ELWOOD – Depending on where you stood Wednesday, day one of the Walter Strawn Drive railroad crossing shutdown was either the first of many headaches – or smooth sailing and a victory for public safety.
From inside Elwood Police Chief Fred Hayes’ police vehicle, the shutdown of Walter Strawn Drive meant fewer interactions between truckers on Route 53 and the nearly 2,300 residents who call Elwood home.
“The people of Elwood are going to sleep good tonight because the sky is not falling,” Hayes said. “This is a victory for public safety.”
Thousands of trucks have used the 1.7-mile stretch of road just west of Route 53 daily to reach the BNSF intermodal in Elwood or the Union Pacific intermodal in Joliet. But that route now is blocked off after the Illinois Commerce Commission ruled earlier this month to shut down the railroad crossing amid safety concerns.
The crossing was closed to traffic early Wednesday morning.
Gates at that crossing were broken nearly 50 times in 2013, according to village officials, who have tried for some time to steer semitrailer traffic away from the area.
Trucks now are expected to use the Interstate 55/Arsenal Road interchange – a $68 million project completed by IDOT in 2012 to handle increased truck traffic and relieve regional traffic congestion.
Semitrailers also often use Laraway Road.
Hayes’ officers in Elwood ticketed 19 semitrailers for illegally using local roads to access the nearby industrial park. Most were ticketed for using Manhattan Road, while a handful tried cutting through town via Mississippi Avenue, he said.
Joliet and Will County law enforcement officials reported a slight increase in truck traffic along Laraway and Arsenal roads, but no serious accidents were reported, nor were any citations issued.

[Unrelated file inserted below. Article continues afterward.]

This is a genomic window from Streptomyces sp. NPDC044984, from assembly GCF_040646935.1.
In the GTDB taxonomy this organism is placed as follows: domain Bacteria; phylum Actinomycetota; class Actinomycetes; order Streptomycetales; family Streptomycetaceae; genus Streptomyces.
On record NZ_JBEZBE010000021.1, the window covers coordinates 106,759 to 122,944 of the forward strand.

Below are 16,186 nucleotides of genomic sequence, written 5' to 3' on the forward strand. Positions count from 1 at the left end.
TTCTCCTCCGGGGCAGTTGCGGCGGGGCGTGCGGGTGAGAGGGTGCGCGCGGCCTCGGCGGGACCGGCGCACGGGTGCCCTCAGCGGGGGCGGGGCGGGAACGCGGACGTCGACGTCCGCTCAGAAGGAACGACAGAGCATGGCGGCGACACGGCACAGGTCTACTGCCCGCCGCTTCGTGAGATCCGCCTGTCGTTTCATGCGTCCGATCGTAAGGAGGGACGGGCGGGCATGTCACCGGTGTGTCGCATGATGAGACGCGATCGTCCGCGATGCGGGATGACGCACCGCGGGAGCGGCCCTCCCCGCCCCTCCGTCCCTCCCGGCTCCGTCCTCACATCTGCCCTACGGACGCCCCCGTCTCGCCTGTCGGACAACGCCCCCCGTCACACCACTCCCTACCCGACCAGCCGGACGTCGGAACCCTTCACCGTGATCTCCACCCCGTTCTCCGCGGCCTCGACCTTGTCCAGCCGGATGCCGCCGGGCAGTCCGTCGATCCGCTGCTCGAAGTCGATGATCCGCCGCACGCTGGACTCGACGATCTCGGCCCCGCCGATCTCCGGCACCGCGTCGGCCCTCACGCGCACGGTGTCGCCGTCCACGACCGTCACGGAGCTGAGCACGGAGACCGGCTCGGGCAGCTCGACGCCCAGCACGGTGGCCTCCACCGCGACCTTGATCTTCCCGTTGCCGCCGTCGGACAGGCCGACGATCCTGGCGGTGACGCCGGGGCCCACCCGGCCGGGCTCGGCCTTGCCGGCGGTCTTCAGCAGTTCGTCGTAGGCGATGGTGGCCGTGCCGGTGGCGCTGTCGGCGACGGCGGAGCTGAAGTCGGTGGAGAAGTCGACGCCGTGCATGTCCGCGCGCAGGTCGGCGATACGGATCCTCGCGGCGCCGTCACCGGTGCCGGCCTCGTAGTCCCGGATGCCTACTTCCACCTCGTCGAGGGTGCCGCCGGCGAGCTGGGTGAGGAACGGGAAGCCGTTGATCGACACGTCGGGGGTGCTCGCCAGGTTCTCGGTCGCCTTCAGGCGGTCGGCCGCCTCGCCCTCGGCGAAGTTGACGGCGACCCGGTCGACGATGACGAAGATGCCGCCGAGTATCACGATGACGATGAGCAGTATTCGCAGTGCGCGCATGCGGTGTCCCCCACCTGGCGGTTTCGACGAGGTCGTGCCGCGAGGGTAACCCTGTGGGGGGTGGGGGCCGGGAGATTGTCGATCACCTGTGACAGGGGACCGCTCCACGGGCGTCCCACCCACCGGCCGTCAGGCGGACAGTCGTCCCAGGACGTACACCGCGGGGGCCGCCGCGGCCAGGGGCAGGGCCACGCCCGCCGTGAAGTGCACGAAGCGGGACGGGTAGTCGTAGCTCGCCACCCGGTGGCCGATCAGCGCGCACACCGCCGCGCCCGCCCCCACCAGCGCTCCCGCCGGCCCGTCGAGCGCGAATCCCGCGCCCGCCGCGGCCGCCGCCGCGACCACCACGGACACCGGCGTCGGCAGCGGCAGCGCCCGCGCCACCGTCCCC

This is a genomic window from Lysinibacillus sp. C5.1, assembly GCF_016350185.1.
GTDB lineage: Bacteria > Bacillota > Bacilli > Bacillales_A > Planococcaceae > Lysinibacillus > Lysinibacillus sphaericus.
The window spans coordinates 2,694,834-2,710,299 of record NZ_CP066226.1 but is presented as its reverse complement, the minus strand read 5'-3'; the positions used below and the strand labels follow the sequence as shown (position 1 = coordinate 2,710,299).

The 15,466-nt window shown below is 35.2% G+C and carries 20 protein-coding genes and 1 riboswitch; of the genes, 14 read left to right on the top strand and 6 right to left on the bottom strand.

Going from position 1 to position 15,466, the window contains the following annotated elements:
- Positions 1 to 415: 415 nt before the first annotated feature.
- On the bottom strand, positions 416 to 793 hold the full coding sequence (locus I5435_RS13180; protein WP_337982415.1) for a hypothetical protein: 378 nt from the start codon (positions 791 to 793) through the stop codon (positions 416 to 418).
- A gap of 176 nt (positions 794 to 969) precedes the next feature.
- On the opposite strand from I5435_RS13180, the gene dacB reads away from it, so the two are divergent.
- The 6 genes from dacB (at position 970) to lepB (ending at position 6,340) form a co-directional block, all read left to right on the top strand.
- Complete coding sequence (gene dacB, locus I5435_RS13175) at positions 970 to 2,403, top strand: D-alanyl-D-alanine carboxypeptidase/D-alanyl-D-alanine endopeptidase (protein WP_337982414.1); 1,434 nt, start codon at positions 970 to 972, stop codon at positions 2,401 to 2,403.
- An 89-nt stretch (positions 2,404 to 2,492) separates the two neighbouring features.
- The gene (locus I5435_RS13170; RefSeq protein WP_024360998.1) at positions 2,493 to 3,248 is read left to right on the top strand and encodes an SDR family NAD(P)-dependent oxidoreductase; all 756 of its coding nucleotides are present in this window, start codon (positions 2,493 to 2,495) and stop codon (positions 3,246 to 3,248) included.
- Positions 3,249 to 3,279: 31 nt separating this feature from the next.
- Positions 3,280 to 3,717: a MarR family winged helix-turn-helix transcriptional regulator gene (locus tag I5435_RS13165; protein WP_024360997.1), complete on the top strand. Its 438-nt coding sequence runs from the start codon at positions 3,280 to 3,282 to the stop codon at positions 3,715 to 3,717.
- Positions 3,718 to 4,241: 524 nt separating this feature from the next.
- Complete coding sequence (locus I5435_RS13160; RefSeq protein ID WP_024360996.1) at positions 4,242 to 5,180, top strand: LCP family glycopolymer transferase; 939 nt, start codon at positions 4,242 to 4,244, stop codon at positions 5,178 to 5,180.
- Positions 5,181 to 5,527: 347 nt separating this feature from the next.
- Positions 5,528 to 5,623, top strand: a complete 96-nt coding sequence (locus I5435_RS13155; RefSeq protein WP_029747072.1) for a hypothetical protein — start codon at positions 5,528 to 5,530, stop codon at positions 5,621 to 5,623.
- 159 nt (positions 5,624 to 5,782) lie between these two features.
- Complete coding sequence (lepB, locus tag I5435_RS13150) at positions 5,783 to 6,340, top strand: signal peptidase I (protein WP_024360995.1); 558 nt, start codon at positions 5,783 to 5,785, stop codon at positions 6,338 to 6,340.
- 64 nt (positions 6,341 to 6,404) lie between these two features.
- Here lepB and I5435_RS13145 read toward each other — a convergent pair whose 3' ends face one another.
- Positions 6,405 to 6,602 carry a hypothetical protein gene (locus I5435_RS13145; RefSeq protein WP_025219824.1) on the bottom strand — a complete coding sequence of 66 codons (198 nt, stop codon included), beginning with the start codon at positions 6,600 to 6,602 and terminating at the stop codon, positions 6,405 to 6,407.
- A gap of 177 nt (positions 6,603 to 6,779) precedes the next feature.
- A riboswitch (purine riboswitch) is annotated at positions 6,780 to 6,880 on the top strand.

Illinois Department of Transportation spokesman Guy Tridgell said Wednesday afternoon that state police reported “no immediate negative impacts” to the safety of state routes, including Interstate 55.
Perhaps the most exciting thing to happen Wednesday was unrelated to the crossing shutdown, Hayes said. One truck driver pulled a knife on another driver along Elwood International Port Road in the BNSF rail yard during an argument over who had first dibs on an empty container.
No one was injured and no charges were filed, he said.
The view was different from within John Roetter’s International Transload Logistics facility in Elwood.
For Roetter, whose company specializes in overweight handling, the shutdown means the company will cut back on productivity because of the absence of alternative routes for overweight truckers.
It also means having to shift much of the logistics company’s operations from its Wilmington facility to Elwood, which already is at capacity, he said.
For years, his overweight customers used Walter Strawn Drive – the only access point that allows trucks more than 80,000 pounds – to enter and exit the intermodals. Now, to leave his facility, his employees must reduce the load to be considered legal.
“Efficiencies are being lost,” Roetter said.
Joliet has jurisdiction over nearby Laraway Road and Centerpoint Way, while Will County has jurisdiction over Arsenal Road. The county does not offer overweight permits and allows only grain haulers or trucks with “non-divisible loads” carrying up to 88,000 pounds.
Because Joliet does not allow truckers to access the Joliet intermodal from the north, drivers end up making an illegal U-turn farther south, heading back north to enter the industrial park.
CenterPoint Properties, the developer of both intermodals, along with trucking and logistics companies, opposes the shutdown. CenterPoint representatives are meeting with affected businesses Thursday at its Oak Brook headquarters to discuss the situation.
Michael Scotti, attorney for CenterPoint, could not be reached for comment Wednesday.
As required by the ICC order, IDOT officials will meet quarterly with all stakeholders – Elwood, CenterPoint, Union Pacific, Joliet, Will County and others – to go over long-term solutions to safety hazards. The first meeting is set for Friday.
In the meantime, IDOT will complete a regional traffic study, Tridgell said. A second study will be completed by year’s end on the feasibility of building an overpass over the Union Pacific railroad at Walter Strawn Drive.
Both Joliet City Manager Jim Hock and Will County Highway Engineer Bruce Gould said Wednesday there are no plans to issue overweight trucking permits for city roads or Arsenal Road.
“When you start issuing multiple overweight permits on a road, the damage to the system far outweighs the cost benefit. You can’t charge enough to overset the costs,” Gould said.